I think this is one the best things about myself. (It’s my birthday so I am allowed a little brag, right?) I am sixty years old, an age that for most of my life sounded so old, and I can still work on myself, change myself, accept criticism (albeit not immediately), and act on it. My body is stiff, but my spirit is still flexible. Happy birthday, me!

 

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31 Responses

  1. Susanne says:

    Happy Birthday, my sweet friend! Love you to bits.

  2. Kathi says:

    The best thing about being sixty is still having a flexible attitude! That’s a real gift, too, because it’s not true for everyone. So glad you made it, dear Knot! Welcome to the Club, a much better club than that breast cancer club. You have every day that you have. xoxo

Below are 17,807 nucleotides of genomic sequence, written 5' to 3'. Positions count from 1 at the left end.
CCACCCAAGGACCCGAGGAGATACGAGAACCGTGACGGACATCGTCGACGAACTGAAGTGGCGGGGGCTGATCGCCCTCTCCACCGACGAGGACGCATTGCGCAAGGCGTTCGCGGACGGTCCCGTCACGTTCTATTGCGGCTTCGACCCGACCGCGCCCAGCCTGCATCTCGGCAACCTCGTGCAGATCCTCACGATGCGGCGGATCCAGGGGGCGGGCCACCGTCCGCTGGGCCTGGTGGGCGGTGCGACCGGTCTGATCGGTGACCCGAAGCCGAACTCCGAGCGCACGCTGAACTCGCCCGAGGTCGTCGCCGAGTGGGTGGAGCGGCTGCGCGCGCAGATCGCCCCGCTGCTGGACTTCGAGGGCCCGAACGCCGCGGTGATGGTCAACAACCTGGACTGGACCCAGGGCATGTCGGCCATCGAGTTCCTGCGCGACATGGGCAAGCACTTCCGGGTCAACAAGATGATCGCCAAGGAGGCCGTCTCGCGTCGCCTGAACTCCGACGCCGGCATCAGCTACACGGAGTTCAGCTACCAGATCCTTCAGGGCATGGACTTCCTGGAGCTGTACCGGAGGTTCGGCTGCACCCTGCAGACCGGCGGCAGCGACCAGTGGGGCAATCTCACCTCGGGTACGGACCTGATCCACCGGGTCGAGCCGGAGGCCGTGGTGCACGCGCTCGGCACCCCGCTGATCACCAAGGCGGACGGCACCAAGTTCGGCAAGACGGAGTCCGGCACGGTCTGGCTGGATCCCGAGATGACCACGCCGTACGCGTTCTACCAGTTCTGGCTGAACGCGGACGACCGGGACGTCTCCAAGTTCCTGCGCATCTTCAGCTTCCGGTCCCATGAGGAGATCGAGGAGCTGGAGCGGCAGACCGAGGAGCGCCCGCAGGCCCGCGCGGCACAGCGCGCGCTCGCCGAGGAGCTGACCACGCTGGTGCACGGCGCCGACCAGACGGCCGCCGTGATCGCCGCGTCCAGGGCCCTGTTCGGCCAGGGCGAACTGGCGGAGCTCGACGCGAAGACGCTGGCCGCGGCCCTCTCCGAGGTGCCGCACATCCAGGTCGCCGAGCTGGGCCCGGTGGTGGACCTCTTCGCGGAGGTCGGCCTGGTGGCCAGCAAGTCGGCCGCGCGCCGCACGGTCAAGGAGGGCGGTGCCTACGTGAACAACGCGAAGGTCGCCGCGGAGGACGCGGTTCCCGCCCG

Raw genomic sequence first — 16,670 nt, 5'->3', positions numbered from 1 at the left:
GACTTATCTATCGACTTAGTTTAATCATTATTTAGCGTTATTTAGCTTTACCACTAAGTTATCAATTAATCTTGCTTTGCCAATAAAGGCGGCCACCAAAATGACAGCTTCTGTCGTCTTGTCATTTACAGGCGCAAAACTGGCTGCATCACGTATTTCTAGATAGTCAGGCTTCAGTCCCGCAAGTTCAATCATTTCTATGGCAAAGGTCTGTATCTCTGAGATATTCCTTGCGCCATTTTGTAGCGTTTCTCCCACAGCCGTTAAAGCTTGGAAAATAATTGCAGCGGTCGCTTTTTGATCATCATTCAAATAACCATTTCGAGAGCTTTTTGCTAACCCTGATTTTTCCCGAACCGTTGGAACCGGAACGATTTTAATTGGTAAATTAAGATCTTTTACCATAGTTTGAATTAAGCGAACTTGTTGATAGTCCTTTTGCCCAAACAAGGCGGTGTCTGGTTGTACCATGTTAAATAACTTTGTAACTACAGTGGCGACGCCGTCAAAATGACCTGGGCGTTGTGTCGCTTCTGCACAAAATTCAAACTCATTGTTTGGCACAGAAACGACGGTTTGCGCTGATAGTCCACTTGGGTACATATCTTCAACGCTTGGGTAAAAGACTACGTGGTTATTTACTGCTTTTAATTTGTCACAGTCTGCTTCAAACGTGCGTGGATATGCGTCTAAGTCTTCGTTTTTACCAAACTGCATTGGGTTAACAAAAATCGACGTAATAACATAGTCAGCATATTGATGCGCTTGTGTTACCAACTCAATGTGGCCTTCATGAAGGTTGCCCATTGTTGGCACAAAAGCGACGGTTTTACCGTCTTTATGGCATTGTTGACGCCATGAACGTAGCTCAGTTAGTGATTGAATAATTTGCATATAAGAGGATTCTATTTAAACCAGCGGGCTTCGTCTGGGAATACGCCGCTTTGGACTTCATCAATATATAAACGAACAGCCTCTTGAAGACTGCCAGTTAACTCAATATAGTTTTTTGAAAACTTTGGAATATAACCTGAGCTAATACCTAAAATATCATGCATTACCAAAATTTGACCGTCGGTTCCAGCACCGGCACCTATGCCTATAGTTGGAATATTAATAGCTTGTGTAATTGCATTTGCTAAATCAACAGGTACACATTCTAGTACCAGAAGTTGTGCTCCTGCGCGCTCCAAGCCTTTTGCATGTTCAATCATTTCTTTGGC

3. Gail Speers says:

    Hello Knot! Happy Birthday! I like your post and I know exactly what you mean! I was dx at age 45, now 57! Big party for my 50th as that seemed likely to be my last BIG Bday. But I’m still struggling along. Yes, I think the point is to live. In my journey, the word “choices” seems to come up regularly. I choose to do the best I can 😉 I know what I would like to accomplish… The challenge is not to beat myself up when I can’t do it! I recently took a day off to worry about something… Then I put that worry aside. Hmm whatever works. Living to me means finding a way to explore all the things that interest you. I have a lot of interests as it turns out..l say the person with the most interests at the end wins! Oh well something like that. Do something special for yourself… Consider making this your Jubilee Year… Hey the Queen did it… Do something special each month, weekly if you can manage. 60 is definately one to celebrate!